Investing in Education

the value of education

I recently heard a quote from someone that went “If you put money into your mind no one can ever take it away from you”.

That hits home with me. I am a lover of learning. My dream job would be to be a professional student and spend the rest of my life learning new things. Funny how things come full-circle. I hated school as a kid. Of course, I used to hate vegetables and now I love them too. It makes me think of my last blog post where I go back in time to talk to my younger self LINK.

I thought for this post that I would share all the ways I learn.

1. READ QUALITY BOOKS

I keep a list of books to read. There are lists like this one LINK that display the top fiction books ever written. Many of these books make everyone’s list and the reason they do is cause they are timeless classics that are really really good. Everyone should read them.

Non-fiction book titles I find from reading other people’s blogs or listening to podcasts. The good thing about many of these top non-fiction books is they are relatively short and can be devoured in a day or two. I try to read at least 52 books per year. It is easy to read a short non-fiction book every week, but a long fiction story like War and Peace may take several months to read. I find that summarizing the book or following along with book summaries helps a great deal with the comprehension.

One of the most valuable skills I have learned is to read faster. I was around 200 wpm and now I’m at about 350 wpm and want to get to around 800-1000 wpm, or 4-5x faster than I used to be. Both Bill Gates and Warren Buffett stated reading as their most valuable source of learning.

2. RESEARCH ON THE INTERNET

Yes, there is a lot of mis-information out there, but there is a lot of great, often free, information too. I subscribe to a number of blogs and podcasts and keep those I really like and get rid of those that don’t interest me. I not only learn from each of these sources, but frequently the host will introduce me to other people or resources that are valuable. Try a podcast like “Entreprenuers on Fire” with John Lee Dumas. He interviews an entrepreneur every day, seven days a week and always asks for their favorite internet resource and book. I have learned much from listening to that podcast.

3. CLASSES

I spend a couple grand a year on classes. This year alone I spent about five thousand dollars. In the Spring, I studied under a coach by the name of Dan Faggella and he has helped me develop a product that I will begin selling this month. He taught me things that would have taken me months or years to learn and in less than six months from starting to work with him, I will have a product for sale.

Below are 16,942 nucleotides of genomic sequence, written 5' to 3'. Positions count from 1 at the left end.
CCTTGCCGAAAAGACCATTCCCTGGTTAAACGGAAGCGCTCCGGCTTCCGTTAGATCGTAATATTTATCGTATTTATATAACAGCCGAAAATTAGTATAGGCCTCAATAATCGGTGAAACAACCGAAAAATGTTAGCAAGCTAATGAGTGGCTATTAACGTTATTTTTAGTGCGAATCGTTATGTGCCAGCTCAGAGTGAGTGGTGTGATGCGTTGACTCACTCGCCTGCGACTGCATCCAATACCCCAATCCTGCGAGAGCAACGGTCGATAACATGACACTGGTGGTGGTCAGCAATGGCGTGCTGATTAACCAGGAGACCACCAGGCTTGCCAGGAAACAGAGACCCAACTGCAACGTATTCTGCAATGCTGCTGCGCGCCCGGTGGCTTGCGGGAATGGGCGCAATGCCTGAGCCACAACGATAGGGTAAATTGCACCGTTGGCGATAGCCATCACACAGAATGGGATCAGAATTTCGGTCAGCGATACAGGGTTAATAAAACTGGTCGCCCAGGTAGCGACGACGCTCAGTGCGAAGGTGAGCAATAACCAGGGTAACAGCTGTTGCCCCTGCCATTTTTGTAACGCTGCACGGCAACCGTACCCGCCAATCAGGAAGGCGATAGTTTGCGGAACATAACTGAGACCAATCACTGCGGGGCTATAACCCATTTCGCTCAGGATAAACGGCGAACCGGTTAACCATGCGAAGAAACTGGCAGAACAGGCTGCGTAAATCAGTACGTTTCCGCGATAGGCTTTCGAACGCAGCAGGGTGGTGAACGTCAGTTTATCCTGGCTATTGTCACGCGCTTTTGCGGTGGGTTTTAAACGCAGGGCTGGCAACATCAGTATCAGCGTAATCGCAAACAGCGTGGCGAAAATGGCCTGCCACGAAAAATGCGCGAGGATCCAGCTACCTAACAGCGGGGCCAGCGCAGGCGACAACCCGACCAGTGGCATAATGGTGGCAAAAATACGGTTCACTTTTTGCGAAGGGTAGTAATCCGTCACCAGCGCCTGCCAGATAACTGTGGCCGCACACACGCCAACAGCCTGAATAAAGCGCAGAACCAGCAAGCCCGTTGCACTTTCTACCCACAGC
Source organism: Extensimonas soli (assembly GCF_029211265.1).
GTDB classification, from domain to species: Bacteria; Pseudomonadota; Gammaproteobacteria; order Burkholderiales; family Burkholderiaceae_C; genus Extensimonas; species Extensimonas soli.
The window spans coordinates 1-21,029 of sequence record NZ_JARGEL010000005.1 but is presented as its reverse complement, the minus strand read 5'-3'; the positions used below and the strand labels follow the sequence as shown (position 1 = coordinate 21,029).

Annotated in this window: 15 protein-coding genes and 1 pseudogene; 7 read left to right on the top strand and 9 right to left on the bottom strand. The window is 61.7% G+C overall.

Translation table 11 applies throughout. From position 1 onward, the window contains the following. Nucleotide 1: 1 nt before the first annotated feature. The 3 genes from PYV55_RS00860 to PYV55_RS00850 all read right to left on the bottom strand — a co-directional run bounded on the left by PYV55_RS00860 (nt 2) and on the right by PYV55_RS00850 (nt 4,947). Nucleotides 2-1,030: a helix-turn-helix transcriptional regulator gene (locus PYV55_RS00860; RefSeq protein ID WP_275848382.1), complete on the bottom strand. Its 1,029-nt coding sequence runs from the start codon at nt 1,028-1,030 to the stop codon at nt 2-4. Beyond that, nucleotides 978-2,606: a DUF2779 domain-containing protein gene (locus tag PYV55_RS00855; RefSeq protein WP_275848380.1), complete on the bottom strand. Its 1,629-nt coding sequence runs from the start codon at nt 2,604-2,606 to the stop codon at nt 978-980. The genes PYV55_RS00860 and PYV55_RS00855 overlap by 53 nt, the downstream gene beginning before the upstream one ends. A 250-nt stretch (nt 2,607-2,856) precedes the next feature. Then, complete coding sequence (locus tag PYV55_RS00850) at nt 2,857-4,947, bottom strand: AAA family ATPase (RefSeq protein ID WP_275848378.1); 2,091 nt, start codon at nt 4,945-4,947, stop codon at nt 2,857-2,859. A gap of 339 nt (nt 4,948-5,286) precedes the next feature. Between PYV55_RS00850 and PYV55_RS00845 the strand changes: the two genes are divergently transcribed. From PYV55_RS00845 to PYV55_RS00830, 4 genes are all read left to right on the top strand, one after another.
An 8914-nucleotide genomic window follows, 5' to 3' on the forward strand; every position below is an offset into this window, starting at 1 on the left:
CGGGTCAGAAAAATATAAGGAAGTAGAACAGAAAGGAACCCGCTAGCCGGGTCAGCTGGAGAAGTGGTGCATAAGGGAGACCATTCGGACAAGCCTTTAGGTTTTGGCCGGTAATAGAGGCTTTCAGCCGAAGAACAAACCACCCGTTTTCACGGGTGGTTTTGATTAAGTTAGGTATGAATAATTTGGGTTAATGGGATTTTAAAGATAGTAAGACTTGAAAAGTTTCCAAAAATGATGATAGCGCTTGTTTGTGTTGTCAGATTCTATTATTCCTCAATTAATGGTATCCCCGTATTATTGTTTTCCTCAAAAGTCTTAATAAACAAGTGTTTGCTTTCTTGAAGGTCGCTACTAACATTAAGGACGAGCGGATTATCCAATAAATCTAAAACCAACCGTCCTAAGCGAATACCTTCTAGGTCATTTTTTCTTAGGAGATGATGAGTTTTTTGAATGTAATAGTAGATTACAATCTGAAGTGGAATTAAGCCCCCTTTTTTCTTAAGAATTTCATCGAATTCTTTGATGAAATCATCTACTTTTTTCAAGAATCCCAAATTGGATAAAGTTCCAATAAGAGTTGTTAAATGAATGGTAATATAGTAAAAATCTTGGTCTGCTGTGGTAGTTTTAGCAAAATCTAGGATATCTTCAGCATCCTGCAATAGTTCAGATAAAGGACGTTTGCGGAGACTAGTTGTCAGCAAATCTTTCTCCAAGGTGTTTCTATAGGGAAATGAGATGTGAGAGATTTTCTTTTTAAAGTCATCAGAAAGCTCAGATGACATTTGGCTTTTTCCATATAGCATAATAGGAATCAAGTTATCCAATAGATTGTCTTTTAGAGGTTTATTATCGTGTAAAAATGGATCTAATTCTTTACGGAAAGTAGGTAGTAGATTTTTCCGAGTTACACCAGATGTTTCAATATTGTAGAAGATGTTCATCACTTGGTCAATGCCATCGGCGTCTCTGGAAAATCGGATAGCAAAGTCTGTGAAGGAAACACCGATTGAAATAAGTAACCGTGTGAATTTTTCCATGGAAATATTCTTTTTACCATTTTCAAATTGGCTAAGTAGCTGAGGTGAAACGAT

In the next month, I have two classes; one I will travel to North Carolina to study stock option trading for three and a half days and in October I will travel to Florida to spend two days with Jon Morrow, a master blogger.

Yes these are expensive classes, but I actually budget money towards education and I know I will get a great return on my investment. Plus, I just love learning from people who are at the top of their fields. Not only do you receive great training but the amount of time it takes you to develop the skills is reduced tremendously and as we know, time is money.

I also believe there is a mindset shift when you spend good money on education. You tell yourself you are going to use this information and you will be successful with it and it eliminates a lot of fear and procrastination. You treat the learning like a job and you are accountable to someone to complete tasks at specified times, with a coach who can correct you or encourage you. It is like education on steroids.

4. TRAVEL

I have traveled to 46 states and nine countries. I have learned from almost every trip I have taken.

Experiencing different cultures, scenery, food, people, and music stimulates the mind. Some places are so different that you can’t even imagine what they are like unless you are there first-hand. Last year, my wife and I went to the middle east for three weeks and that area is culture shock for an American. It is amazing to view places you’ve only read about in history books. I realized I love middle eastern food, the Arabic language is very beautiful, and the area is not as dangerous as I had imagined (although things have changed quite a bit this year). The people we met were wonderful and their friendliness puts many Americans to shame.

I have made travel one of my lifetime goals. I hope to visit 50 or more countries.

5. HOBBIES

I have many hobbies, probably too many. I learn from each of them. Sometimes it is as simple as I learn what I love to do and what I don’t love to do.

Some hobbies, like playing instruments and fitness, have been with me most of my life. Others like working on cars have come and gone because I have no aptitude for them, but hey you never know until you try.

This year I have tried drawing and surprisingly, I have some ability in this area. I never tried before because I thought you were born an artist, but you can learn some techniques. I try one new hobby a year. You never know if you’re the world’s best at something unless you give it a chance.

SUMMARY

While there is currently debate on the value of going to college, educating yourself through methods like those above is worth every penny…at least I believe so. Some of the methods like reading and some hobbies are no or low cost to you. Others like world travel and spending time with top coaches can be expensive, but if the subject is worth it to you, think of the time you’ll save and the skill levels you will jump and whether the benefits out-weigh investing in education.

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